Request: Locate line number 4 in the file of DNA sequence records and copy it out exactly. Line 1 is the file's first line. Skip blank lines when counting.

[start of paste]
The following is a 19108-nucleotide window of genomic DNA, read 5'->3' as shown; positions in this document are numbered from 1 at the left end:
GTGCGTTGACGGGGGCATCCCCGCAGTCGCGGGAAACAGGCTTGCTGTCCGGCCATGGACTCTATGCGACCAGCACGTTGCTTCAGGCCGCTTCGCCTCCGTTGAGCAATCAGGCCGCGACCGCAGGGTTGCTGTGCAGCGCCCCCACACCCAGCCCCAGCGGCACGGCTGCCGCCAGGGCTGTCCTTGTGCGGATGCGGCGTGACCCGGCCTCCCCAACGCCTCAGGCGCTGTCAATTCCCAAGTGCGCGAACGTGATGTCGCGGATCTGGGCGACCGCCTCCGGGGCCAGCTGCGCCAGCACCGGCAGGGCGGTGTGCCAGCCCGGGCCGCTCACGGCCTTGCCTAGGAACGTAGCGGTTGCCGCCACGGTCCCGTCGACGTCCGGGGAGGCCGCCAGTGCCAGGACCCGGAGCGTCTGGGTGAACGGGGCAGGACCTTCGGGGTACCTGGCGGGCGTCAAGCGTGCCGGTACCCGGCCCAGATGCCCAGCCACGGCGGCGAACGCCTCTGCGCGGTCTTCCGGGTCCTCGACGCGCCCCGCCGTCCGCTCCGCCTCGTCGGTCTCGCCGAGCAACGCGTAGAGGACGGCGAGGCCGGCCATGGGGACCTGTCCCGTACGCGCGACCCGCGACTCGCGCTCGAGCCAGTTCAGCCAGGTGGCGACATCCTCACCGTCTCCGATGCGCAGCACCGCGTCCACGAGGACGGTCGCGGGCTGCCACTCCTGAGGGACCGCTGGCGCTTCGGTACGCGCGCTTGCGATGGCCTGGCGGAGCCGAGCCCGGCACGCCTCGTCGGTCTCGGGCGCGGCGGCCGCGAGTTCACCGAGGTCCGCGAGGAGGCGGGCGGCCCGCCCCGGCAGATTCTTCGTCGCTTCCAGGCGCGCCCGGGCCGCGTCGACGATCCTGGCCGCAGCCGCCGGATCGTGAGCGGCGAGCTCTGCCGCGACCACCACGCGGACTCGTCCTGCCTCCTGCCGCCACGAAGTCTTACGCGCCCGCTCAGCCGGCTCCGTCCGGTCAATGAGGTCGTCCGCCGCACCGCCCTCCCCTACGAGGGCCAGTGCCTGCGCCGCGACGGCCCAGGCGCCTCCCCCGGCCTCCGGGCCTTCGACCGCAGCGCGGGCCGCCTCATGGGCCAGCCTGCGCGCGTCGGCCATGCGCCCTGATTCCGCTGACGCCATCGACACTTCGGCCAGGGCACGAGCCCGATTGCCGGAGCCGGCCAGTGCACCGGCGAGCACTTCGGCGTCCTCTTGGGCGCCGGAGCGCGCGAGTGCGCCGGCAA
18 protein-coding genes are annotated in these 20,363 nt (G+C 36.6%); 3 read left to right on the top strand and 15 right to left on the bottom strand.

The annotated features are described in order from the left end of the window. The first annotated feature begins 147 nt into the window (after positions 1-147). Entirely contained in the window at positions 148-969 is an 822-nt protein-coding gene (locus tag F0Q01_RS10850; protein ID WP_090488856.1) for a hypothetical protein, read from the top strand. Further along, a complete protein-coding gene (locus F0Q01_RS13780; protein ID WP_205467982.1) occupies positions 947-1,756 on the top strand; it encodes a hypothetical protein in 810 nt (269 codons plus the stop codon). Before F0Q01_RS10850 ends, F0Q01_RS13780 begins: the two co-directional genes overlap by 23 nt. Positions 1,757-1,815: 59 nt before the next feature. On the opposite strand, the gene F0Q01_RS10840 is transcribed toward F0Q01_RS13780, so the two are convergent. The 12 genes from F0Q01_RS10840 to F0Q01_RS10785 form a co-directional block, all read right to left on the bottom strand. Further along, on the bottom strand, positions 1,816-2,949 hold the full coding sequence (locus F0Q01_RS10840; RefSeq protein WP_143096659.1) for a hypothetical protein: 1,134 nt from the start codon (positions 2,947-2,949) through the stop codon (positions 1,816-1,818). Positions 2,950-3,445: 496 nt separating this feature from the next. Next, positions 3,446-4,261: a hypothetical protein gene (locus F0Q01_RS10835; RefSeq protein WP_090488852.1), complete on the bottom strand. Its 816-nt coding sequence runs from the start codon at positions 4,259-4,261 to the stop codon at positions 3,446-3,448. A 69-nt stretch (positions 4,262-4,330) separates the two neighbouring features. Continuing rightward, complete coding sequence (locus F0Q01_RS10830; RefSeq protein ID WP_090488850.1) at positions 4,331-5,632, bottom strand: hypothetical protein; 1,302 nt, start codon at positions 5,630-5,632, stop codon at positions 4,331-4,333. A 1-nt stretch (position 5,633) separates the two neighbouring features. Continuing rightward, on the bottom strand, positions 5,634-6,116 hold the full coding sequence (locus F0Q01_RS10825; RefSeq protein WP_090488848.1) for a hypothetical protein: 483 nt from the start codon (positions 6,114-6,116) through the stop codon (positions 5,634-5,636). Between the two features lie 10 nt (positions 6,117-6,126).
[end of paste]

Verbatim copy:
The annotated features are described in order from the left end of the window. The first annotated feature begins 147 nt into the window (after positions 1-147). Entirely contained in the window at positions 148-969 is an 822-nt protein-coding gene (locus tag F0Q01_RS10850; protein ID WP_090488856.1) for a hypothetical protein, read from the top strand. Further along, a complete protein-coding gene (locus F0Q01_RS13780; protein ID WP_205467982.1) occupies positions 947-1,756 on the top strand; it encodes a hypothetical protein in 810 nt (269 codons plus the stop codon). Before F0Q01_RS10850 ends, F0Q01_RS13780 begins: the two co-directional genes overlap by 23 nt. Positions 1,757-1,815: 59 nt before the next feature. On the opposite strand, the gene F0Q01_RS10840 is transcribed toward F0Q01_RS13780, so the two are convergent. The 12 genes from F0Q01_RS10840 to F0Q01_RS10785 form a co-directional block, all read right to left on the bottom strand. Further along, on the bottom strand, positions 1,816-2,949 hold the full coding sequence (locus F0Q01_RS10840; RefSeq protein WP_143096659.1) for a hypothetical protein: 1,134 nt from the start codon (positions 2,947-2,949) through the stop codon (positions 1,816-1,818). Positions 2,950-3,445: 496 nt separating this feature from the next. Next, positions 3,446-4,261: a hypothetical protein gene (locus F0Q01_RS10835; RefSeq protein WP_090488852.1), complete on the bottom strand. Its 816-nt coding sequence runs from the start codon at positions 4,259-4,261 to the stop codon at positions 3,446-3,448. A 69-nt stretch (positions 4,262-4,330) separates the two neighbouring features. Continuing rightward, complete coding sequence (locus F0Q01_RS10830; RefSeq protein ID WP_090488850.1) at positions 4,331-5,632, bottom strand: hypothetical protein; 1,302 nt, start codon at positions 5,630-5,632, stop codon at positions 4,331-4,333. A 1-nt stretch (position 5,633) separates the two neighbouring features. Continuing rightward, on the bottom strand, positions 5,634-6,116 hold the full coding sequence (locus F0Q01_RS10825; RefSeq protein WP_090488848.1) for a hypothetical protein: 483 nt from the start codon (positions 6,114-6,116) through the stop codon (positions 5,634-5,636). Between the two features lie 10 nt (positions 6,117-6,126).